When is compliance justified through reference to profits (short- or longterm) versus ethics or social welfare?
What do I personally need to feel fulfilled in my work?
Exercises in making the case for CSR:
Identify two talking points based on your case study for persuading
management that the company ought to invest in a CSR initiative,
using the case study as an example.
III. Code of Ethics (a.k.a. Code of Conduct)
Codes of Ethics/Conduct: Setting the Tone
Honorable or hypocritical?
IV. Policies and Procedures
V. Risk Assessment
“The organization shall periodically assess the risk of criminal conduct and shall
take appropriate steps to design, implement, or modify each (of the
components of an effective compliance program) to reduce the risk of criminal
conduct identified through this process.”
“ . . . risk assessments need to be made at all stages of the development,
testing, and implementation of a compliance program to ensure that
compliance efforts are properly focused and effective.”
-U.S. Organizational Sentencing Guidelines
Only look at criminal liability? No.
Criminal liability
Civil liability
Ethical and reputational harm
Distinguish risk assessment from audit:
Risk assessment: looks at business practices in context of applicable
laws to identify risks of legal/ethical violations
Compliance audit: examines the effectiveness of existing compliance
measures (and can include a risk assessment)
Core features:
Identify relevant laws and ethical norms
Identify business practices that create risk of violation
Evaluate likelihood and seriousness of risks
Prioritize risk areas for allocation of company resources
VI. Training and Communications
Training and Communications
Risk-based Training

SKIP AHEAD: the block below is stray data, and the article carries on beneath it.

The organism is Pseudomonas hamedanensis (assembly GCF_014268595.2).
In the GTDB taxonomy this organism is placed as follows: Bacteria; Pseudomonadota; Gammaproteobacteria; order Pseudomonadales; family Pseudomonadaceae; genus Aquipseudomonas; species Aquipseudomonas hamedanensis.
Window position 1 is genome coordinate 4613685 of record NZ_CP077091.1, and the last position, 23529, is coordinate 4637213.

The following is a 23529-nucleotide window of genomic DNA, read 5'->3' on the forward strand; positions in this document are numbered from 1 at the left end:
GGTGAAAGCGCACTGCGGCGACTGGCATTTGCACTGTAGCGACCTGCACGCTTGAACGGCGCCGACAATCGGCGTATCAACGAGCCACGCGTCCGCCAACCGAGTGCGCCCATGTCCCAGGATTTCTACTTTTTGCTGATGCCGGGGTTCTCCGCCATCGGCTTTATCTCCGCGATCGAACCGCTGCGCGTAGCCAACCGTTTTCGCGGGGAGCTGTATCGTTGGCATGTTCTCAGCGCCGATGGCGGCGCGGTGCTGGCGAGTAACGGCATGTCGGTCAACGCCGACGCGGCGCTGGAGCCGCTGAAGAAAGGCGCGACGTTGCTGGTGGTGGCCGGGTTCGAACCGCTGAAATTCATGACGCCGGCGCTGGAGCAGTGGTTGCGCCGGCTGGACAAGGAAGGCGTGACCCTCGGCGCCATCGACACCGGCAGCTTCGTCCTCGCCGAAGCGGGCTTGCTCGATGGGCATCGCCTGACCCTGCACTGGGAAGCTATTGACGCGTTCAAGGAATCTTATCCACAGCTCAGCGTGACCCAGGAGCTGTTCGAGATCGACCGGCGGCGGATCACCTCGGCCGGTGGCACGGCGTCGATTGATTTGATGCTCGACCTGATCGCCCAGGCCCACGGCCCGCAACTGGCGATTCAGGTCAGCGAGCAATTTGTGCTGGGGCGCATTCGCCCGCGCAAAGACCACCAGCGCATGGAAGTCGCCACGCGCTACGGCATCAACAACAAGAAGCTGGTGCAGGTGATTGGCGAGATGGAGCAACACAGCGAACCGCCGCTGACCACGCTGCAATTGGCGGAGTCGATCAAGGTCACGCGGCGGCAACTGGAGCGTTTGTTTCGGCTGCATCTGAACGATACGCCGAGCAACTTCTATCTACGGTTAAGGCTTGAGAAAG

Communicating about Misconduct
Availability of Guidance
Guidance on what?
Compliance policies for the employee
Sample training template: https://www.business-anticorruption.com/compliance-training/code-of-conduct-learning-course
VII. Confidential Reporting and Investigation - REPORTING
What is an “investigation?”
Four types:
1. Internal with in-house counsel
2. Internal with outside counsel
3. Independent
4. Government
On the oddity, and yet the pervasiveness, of investigations
Compare to conventional criminal procedure
Considerations in designing and conducting investigations:
Are board, senior execs, or in-house counsel implicated?
How severe are the allegations?
Magnitude
Civil or criminal?
Risk of derivative lawsuit?
Risk of government detection?
VIII. Incentives and Disciplinary Measures - REPORTING
So your investigation revealed a criminal violation.
Now what?
Internally:
Root cause analysis
Discipline
Remediate
Externally?
Compare: outside of the business context, if you committed a
crime, what would you do?
But if you are a compliance officer, and have discovered
wrongdoing, is the analysis any different?
Would you voluntarily disclose (a.k.a. self-report) your findings
to the government?
What is likelihood government will find out?
What are benefits to self-reporting?